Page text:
Music makes beer taste better

Music can influence how much you like the taste of beer, according to a study published in Frontiers in Psychology. CREDIT Dr. Felipe Reinoso Cavalho

Music can influence how much you like the taste of beer, according to a study published in Frontiers in Psychology.
CREDIT: Dr. Felipe Reinoso Cavalho

Music can influence how much you like the taste of beer, according to a study published in Frontiers in Psychology.

Their findings suggest that a range of multisensory information, such as sound, sensation, shape and color, can influence the way we perceive taste.

The Brussels Beer Project collaborated with UK band The Editors to produce a porter-style beer that took inspiration from the musical and visual identity of the band.

The ale had a medium body and used an Earl Grey infusion that produced citrus notes, contrasting with the malty, chocolate flavors from the mix of grains used in production. This taste profile was designed to broadly correspond to The Editors latest album, ‘In Dreams’.

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Selfie righteous: New tool corrects angles and distances in portraits

Princeton researchers invented a tool that corrects distortions in "selfie" photographs, which often present a skewed sense of noses, foreheads and ears. Animated .gifs showing original and modified images are available at http://www.princeton.edu/engineering/news/archive/?id=16974 CREDIT: Image courtesy Ohad Fried/Princeton University

Princeton researchers invented a tool that corrects distortions in “selfie” photographs, which often present a skewed sense of noses, foreheads and ears. Animated .gifs showing original and modified images are available at http://www.princeton.edu/engineering/news/archive/?id=16974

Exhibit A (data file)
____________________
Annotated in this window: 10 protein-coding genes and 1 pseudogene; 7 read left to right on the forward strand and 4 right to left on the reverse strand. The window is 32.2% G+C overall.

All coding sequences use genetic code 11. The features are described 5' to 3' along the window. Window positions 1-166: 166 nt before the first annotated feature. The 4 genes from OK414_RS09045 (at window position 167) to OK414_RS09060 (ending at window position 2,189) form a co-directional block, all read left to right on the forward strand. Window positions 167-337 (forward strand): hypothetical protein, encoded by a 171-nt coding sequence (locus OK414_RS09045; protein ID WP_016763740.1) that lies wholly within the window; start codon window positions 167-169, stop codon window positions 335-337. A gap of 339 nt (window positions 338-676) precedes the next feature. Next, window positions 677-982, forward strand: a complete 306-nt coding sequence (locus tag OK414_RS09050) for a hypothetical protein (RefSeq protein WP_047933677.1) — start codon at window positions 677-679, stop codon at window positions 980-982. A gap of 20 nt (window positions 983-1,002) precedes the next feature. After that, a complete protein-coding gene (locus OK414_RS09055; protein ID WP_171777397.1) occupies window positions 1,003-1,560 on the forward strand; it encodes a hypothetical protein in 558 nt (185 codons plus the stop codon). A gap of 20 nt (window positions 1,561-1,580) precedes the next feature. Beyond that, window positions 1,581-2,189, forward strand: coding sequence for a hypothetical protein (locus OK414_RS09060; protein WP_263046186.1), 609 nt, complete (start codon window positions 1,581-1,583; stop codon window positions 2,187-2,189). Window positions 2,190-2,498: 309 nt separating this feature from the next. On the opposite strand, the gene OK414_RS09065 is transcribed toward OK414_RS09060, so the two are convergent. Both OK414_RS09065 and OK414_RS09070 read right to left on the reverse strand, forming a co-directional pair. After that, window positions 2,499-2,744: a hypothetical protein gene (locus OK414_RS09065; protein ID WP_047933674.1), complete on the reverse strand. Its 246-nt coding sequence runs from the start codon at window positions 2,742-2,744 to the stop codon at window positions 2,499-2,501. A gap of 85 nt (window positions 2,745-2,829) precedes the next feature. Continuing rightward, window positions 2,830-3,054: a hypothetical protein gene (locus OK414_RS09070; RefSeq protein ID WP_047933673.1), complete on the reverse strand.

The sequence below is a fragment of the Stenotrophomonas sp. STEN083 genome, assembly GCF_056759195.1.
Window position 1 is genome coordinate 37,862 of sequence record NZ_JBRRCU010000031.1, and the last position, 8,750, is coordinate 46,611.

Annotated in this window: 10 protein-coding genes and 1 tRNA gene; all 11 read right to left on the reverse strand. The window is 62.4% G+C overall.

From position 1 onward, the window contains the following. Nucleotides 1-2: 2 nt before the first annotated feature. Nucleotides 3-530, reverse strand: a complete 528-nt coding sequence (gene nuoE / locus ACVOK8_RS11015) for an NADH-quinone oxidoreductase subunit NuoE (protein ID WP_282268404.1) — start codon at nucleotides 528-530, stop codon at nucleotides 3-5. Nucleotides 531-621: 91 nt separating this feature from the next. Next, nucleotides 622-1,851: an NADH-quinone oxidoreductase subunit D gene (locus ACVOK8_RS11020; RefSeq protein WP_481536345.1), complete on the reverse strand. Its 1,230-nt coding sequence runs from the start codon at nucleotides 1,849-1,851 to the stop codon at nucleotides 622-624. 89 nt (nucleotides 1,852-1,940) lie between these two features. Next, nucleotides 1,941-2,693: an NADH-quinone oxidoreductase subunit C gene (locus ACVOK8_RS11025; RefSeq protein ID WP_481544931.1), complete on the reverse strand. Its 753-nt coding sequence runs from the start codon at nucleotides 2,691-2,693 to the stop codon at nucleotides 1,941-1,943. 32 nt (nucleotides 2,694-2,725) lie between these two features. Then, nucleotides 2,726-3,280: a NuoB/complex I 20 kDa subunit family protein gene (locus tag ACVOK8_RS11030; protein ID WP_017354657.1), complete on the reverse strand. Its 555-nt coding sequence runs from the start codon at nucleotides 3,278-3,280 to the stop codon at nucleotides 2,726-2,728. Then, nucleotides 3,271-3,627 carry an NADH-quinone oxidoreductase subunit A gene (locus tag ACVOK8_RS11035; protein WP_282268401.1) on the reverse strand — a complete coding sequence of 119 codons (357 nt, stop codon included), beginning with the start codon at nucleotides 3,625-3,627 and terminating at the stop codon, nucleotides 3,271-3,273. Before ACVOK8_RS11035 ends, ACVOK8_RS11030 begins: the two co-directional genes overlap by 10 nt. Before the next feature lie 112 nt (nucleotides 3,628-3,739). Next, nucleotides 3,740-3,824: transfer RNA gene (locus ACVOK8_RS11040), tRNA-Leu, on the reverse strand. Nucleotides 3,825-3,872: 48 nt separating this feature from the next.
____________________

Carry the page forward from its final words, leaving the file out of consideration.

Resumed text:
CREDIT: Image courtesy Ohad Fried/Princeton University

Ever taken a selfie? Around the world, people snap tens of millions of these self-portraits every day, usually with a mobile device held at arm’s length. For all their raging popularity, though, selfies can often be misrepresentative, even unflattering. Due to the camera’s proximity, selfies render subjects’ noses larger, ears smaller and foreheads more sloping.

To tackle this issue, as well as explore the basic science of digital photo manipulation, Princeton researchers have unveiled a new method for transforming individual selfies. The method can modify a person’s face to look as though it were photographed from farther away, like at the distances opted for by professional photographers. The editing tool can also alter someone’s apparent pose, as if the camera were placed higher, lower, or at an angle. When superimposed, images adjusted in this manner can further be used to generate 3-D head shots. Down the road, the researchers said, it may even be possible to make “live” photos that seem to move uncannily, like the portraits hanging in the Hogwarts School from the Harry Potter franchise.